NEW YORK – As U.S. health regulators consider what rules to impose on electronic cigarettes, in their tally of costs and benefits they have placed a value on the lost pleasure consumers may suffer if they used the products less or not at all.
According to a report from Reuters, the U.S. Food and Drug Administration says in a little-noticed document released alongside its April proposal for e-cigarette regulation that the projected benefits of the new rules — which also apply to cigars, hookahs and other vapor products — should be cut by 70% to account for the deprivation consumers would suffer.
That means if the agency puts a value of $100,000 on the longer and improved life that might be achieved by deterring someone from smoking, then it would cut that benefit assessment to $30,000 because of the pleasure they lost. The approach is regarded as radical among those who have done cost-benefit studies for regulators.
Some public health advocates warn it will help the tobacco industry argue that the cost of complying with restrictions on new nicotine products exceeds any benefit to the public, making it easier to scuttle those rules. They also fear it could be applied more broadly to regulation of other products, such as food and alcoholic beverages.
Under a 1993 executive order signed by then President Clinton, U.S. regulators are required to show that the benefit of a regulation would exceed its costs. A proposal that would make a manufacturer spend $1 billion to avert $100 million in pollution costs, for instance, would likely not see the light of day.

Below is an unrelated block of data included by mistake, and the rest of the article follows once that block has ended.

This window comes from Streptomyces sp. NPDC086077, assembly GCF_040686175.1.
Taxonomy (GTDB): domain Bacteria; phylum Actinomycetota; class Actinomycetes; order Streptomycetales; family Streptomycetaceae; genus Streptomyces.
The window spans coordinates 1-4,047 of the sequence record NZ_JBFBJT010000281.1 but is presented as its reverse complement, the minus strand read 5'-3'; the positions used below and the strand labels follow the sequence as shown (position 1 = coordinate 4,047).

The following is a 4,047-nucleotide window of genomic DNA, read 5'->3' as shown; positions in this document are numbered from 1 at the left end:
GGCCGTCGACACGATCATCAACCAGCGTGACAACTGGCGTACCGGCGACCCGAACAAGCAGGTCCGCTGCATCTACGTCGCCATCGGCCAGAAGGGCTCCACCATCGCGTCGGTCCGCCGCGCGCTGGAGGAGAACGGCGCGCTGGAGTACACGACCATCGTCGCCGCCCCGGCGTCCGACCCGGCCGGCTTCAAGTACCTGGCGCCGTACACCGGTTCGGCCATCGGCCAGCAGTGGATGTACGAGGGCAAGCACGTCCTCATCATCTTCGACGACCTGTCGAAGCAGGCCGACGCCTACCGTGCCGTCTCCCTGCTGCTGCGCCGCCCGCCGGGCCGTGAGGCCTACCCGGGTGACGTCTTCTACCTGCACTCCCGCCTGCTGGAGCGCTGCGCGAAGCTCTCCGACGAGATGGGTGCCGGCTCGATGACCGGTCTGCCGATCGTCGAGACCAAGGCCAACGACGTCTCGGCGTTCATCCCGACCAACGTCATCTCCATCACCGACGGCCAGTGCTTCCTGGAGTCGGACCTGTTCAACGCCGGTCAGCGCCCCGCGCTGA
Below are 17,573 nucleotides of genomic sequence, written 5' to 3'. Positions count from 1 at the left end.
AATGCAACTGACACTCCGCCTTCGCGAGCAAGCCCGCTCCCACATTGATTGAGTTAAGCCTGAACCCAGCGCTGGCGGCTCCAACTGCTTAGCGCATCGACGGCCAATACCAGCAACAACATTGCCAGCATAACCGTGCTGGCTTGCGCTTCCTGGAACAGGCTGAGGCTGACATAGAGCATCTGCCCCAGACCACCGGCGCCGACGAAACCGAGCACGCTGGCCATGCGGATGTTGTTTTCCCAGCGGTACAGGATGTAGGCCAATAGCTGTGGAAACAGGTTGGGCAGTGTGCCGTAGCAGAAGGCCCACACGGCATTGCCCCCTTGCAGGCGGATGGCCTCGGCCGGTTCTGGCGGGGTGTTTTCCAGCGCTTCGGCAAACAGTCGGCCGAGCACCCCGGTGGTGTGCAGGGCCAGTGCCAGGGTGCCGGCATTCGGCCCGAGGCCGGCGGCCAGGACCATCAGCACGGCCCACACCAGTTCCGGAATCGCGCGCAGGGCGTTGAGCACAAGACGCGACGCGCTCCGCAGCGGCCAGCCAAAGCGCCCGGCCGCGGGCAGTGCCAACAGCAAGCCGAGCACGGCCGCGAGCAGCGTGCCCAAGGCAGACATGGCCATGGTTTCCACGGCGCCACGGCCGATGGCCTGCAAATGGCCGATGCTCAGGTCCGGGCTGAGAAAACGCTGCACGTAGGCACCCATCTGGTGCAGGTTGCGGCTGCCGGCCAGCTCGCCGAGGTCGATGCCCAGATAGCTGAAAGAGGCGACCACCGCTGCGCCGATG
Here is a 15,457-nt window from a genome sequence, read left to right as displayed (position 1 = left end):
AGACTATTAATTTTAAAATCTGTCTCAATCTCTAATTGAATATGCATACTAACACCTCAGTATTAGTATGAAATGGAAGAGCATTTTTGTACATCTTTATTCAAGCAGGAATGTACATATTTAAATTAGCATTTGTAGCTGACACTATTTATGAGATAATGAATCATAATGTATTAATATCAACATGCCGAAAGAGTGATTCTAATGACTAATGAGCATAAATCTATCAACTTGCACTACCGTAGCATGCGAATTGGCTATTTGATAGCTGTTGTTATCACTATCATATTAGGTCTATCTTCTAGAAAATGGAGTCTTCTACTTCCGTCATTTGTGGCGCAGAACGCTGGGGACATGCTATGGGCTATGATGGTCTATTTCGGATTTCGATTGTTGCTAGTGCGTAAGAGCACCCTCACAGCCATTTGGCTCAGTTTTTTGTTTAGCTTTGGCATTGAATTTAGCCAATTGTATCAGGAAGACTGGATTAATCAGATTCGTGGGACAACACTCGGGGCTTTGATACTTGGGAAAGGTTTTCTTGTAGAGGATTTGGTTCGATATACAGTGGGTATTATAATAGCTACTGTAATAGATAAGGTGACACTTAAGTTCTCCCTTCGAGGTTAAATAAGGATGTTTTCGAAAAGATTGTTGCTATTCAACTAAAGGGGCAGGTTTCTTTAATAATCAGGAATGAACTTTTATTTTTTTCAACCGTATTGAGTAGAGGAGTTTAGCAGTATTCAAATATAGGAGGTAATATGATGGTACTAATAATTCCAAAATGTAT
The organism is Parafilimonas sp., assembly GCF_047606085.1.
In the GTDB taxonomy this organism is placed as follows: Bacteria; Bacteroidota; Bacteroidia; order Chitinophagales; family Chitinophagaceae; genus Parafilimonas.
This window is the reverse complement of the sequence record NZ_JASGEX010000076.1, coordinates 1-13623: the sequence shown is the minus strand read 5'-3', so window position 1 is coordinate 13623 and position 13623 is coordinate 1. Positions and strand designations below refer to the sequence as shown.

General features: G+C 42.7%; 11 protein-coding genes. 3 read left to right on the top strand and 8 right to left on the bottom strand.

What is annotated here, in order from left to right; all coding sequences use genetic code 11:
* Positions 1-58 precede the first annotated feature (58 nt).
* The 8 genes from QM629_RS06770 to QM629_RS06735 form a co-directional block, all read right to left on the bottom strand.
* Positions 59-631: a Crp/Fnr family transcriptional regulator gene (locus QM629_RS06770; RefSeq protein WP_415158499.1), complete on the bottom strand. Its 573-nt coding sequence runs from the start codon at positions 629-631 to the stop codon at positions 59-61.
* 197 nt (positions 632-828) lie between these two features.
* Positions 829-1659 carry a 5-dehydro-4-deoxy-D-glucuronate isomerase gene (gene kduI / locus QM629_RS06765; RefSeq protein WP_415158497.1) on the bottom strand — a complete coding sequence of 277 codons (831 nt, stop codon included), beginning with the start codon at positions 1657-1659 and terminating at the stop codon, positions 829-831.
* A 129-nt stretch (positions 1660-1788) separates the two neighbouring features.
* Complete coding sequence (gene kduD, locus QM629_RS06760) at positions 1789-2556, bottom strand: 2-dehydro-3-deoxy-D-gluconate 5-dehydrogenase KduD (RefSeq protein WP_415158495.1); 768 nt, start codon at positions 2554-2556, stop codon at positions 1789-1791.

But with novel tobacco and nicotine products, the FDA is putting its thumb on the cost-benefit scale in a way no other agency has before, according to current and former regulators and economists who specialize in such studies. The FDA used the same lost-pleasure analysis when it assessed the costs and benefits of requiring graphic warning labels on tobacco.
In response to questions from Reuters, an FDA spokeswoman said that even with the inclusion of the lost-pleasure factor, the benefits of its proposed e-cigarette regulations will still exceed the costs. She also said the tobacco industry did not pressure the agency to include it in the analysis, which was conducted by in-house economists with no input from political appointees. The cost-benefit analysis of the FDA’s e-cigarette proposal was written by the agency’s economics staff.